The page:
System: Playstation 2
Developer: United Game Artists
After the treacherous adventure through Super Monkey Ball: Step and Roll, a game had to cleanse the feeling that pervaded throughout the apartment. While there were a few games to choose, Alex chose to go to one of his favorite and short experiences available to gaming (and to them, as well), Rez.
Rez comes about as one of the most revered games developed by Sega’s United Game Artists before Sega reorganized the company, but we are getting ahead of ourselves. UGA was originally Sega AM9 RandD and AM Annex, having created such games as Sega Rally Championship. After Rez, UGA would develop Space Channel Five and Space Channel Five: Part 2. In 2003, however, Sega would merge with Sammy and undergo a great restructuring, causing UGA to become part of Sonic Team Japan, and company producer Tetsuya Mizuguchi left Sega with a number of other ex-Sega employees to form Q Entertainment. Under Q Entertainment, Rez HD would release on XBLA with the help of Hexa Drive, and a spiritual sequel, Child of Eden, was released through Ubisoft in 2011. Q Entertainment’s latest release is Lumines: Electronic Symphony, a launch title for the Playstation Vita.
Rez is an on-rails arcade shooter in which the player assumes the roll of a hacker program sent into the vast K-project network. The network’s AI, Eden, has become overwhelmed by all of the knowledge stored in the system and is beginning a shutdown sequence, and it is up to the hacker’s program to bring her back. Players do not directly control the online avatar, but rather, they control the reticule to aim the avatar’s weaponry. When the reticule hits an enemy or one of its attacks, it locks onto it, and letting go of the lock will release beams of energy to destroy said targets. The long-and-short of the game, therefore, is to protect the avatar, destroy the firewall, and experience the trippy visuals. The game is a beauty to behold, calling artist Kandinsky as its inspiration, and the music is rich and electronic, meshing with the game’s technical style. Besides the main game, there are extra levels and graphical changes that can be made in order to enhance the replayability, but even so, the main game is something special to behold.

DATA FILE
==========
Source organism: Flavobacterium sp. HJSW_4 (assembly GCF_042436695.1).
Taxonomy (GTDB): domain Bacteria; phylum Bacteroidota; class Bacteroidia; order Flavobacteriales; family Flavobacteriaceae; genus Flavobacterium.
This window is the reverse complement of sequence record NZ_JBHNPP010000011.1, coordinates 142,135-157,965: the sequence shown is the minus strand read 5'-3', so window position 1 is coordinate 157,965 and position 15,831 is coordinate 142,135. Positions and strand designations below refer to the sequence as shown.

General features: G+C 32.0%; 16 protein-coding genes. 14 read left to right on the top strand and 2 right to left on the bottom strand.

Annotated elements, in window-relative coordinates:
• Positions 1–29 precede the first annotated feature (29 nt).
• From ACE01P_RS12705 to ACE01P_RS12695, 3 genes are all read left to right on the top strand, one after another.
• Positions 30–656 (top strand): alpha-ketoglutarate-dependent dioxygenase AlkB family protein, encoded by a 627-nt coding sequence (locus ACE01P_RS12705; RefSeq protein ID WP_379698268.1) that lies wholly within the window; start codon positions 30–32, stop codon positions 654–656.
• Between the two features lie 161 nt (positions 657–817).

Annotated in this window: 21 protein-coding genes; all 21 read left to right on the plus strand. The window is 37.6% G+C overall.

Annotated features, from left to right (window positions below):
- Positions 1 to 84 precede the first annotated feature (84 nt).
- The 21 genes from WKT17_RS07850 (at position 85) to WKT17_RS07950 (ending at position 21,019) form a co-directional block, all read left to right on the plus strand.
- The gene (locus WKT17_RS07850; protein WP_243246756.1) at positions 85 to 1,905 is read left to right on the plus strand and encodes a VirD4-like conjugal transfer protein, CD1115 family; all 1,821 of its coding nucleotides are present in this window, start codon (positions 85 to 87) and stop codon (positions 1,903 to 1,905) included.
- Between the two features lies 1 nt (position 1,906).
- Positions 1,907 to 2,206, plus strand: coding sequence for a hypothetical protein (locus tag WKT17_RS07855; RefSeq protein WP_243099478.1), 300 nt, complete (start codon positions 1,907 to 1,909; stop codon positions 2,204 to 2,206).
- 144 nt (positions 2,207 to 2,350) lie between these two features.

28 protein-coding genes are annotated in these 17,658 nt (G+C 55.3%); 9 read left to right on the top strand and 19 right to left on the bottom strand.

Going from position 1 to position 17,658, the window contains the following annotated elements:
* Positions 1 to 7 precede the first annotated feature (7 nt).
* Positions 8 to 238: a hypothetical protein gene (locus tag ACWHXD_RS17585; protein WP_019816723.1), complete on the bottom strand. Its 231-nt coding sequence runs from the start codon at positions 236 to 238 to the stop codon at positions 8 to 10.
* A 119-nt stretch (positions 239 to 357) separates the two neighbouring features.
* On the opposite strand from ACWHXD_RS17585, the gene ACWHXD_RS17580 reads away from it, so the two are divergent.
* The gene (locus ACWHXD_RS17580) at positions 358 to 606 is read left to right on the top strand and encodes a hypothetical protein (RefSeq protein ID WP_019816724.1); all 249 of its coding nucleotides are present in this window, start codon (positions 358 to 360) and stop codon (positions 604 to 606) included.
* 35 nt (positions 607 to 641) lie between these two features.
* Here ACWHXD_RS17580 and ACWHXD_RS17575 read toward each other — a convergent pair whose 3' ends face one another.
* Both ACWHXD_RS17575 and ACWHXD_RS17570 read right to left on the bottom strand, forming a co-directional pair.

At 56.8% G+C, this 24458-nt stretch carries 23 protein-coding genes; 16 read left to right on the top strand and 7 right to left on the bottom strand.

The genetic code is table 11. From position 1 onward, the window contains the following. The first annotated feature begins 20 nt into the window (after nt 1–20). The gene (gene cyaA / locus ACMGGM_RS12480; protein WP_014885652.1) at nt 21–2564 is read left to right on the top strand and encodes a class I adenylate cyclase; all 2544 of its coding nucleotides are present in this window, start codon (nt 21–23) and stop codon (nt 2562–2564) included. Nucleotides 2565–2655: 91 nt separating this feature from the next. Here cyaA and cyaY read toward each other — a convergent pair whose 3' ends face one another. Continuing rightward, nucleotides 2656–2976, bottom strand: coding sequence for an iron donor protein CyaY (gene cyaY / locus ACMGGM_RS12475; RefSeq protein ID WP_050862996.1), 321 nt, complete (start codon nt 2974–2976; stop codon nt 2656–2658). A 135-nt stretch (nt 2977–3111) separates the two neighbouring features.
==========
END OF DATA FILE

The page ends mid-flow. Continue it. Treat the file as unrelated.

While the playthrough of Rez was not the best playthrough, at the very least you get some occasional commentary amid the blown-away stares and thumping music. As with other Game On episodes, it was intentionally meant for a 3:4 show, although this and the following episodes were edited well after our time at RTN had ended. Having a DVD recording of it as opposed to a direct capture does hurt the quality of the video feed itself, but it is still a nice playthrough to watch and experience with us.